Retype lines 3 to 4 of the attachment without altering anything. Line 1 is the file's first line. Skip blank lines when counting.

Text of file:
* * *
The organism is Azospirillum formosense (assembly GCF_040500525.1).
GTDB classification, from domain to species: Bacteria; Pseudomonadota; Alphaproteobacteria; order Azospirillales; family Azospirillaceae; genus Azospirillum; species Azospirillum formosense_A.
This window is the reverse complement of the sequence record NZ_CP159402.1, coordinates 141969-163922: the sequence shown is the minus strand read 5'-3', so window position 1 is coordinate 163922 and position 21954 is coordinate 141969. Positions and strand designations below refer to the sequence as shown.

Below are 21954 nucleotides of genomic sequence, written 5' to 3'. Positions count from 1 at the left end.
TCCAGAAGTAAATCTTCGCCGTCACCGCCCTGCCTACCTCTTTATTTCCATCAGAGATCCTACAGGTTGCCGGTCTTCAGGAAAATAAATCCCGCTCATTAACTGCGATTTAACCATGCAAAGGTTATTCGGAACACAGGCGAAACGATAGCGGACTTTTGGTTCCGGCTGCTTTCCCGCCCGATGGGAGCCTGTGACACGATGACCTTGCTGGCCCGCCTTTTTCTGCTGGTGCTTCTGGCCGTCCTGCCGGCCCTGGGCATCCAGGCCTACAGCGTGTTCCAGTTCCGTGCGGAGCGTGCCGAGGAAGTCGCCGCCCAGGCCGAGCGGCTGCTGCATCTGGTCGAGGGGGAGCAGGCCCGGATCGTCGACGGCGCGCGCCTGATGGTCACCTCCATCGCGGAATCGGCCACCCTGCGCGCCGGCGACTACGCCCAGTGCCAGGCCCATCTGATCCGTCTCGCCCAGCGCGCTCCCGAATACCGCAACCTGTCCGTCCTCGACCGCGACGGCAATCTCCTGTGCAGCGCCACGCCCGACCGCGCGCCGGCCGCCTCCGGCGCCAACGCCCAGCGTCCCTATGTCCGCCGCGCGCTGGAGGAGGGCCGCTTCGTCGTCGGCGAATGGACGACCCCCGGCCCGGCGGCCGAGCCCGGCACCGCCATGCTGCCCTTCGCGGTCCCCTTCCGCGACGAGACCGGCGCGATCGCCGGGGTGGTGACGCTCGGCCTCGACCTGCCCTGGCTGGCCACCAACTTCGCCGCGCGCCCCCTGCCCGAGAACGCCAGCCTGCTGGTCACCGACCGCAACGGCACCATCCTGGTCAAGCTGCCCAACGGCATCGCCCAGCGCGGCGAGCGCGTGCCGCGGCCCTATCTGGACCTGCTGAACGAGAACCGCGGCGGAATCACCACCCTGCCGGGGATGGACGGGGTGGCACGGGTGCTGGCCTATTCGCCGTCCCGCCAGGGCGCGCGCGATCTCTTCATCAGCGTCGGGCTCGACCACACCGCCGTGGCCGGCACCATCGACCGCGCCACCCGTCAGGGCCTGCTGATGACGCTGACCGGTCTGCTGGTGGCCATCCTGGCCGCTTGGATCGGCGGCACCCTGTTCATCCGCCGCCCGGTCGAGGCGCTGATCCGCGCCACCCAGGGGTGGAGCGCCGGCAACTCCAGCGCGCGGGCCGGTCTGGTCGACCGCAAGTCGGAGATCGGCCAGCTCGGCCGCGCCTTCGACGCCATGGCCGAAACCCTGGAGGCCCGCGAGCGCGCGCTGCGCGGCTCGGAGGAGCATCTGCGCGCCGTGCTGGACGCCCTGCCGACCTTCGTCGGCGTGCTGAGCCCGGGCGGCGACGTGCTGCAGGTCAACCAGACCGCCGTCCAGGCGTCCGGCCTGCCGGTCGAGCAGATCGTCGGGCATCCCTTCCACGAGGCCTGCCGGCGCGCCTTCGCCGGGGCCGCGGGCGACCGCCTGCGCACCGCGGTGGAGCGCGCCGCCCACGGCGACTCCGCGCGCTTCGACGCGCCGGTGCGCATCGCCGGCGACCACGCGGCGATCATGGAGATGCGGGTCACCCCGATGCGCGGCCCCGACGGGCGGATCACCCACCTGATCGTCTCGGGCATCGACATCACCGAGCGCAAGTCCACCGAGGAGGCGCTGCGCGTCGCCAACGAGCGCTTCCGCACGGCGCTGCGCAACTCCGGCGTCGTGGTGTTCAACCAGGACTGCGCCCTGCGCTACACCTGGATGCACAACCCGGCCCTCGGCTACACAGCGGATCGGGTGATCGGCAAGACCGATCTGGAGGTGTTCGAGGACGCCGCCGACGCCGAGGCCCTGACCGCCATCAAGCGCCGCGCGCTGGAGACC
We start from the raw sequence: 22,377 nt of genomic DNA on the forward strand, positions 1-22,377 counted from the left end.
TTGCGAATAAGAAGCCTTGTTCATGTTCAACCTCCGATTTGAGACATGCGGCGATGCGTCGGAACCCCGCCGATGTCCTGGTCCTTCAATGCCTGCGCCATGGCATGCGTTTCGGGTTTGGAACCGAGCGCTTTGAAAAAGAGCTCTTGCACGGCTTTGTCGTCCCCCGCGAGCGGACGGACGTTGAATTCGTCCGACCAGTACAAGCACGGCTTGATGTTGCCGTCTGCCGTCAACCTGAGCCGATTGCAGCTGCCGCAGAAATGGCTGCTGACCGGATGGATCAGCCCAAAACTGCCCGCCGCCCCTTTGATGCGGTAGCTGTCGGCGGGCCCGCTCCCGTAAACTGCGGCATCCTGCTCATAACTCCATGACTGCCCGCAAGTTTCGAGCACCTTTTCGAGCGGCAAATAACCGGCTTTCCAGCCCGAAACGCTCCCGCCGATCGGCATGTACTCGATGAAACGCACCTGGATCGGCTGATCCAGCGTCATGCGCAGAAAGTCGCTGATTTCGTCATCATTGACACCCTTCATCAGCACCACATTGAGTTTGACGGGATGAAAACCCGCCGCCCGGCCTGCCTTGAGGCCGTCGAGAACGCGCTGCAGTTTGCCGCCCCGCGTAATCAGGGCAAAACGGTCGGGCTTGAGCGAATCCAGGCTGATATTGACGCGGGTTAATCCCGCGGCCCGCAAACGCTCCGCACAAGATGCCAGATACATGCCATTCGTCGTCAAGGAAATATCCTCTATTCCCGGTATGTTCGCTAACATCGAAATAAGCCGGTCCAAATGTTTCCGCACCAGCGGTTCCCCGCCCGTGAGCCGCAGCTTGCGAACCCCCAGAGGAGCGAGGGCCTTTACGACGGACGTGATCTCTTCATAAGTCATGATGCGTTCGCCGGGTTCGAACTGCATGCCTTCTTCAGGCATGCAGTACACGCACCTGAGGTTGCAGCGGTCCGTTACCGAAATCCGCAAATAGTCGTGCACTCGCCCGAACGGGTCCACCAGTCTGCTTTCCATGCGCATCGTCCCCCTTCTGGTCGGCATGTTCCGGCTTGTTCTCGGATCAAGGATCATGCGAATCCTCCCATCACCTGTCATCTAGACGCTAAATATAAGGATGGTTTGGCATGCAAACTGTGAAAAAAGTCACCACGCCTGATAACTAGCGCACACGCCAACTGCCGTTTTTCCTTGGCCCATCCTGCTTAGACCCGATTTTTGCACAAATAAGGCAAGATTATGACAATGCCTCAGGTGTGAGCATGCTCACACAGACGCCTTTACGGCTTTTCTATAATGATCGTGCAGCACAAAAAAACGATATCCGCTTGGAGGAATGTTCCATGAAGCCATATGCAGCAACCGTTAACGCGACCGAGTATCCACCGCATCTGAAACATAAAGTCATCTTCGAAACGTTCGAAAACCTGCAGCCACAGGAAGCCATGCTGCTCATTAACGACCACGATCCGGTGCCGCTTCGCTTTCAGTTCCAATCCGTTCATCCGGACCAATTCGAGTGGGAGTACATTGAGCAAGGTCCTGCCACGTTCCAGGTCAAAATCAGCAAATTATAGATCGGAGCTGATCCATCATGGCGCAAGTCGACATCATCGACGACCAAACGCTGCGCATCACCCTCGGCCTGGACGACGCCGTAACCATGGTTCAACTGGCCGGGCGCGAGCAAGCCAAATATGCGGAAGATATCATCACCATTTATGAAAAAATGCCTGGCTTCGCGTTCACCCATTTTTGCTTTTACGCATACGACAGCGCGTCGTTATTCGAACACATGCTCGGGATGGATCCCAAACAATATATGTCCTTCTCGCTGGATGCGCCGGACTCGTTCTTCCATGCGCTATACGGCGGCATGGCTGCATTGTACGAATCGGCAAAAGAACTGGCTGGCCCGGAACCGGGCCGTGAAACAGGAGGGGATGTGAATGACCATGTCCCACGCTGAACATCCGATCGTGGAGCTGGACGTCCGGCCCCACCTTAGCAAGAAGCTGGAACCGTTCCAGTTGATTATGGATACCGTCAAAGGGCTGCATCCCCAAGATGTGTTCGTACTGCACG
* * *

This window is the reverse complement of the sequence record NZ_CP159402.1, coordinates 141969-163922: the sequence shown is the minus strand read 5'-3', so window position 1 is coordinate 163922 and position 21954 is coordinate 141969. Positions and strand designations below refer to the sequence as shown.

Below are 21954 nucleotides of genomic sequence, written 5' to 3'. Positions count from 1 at the left end.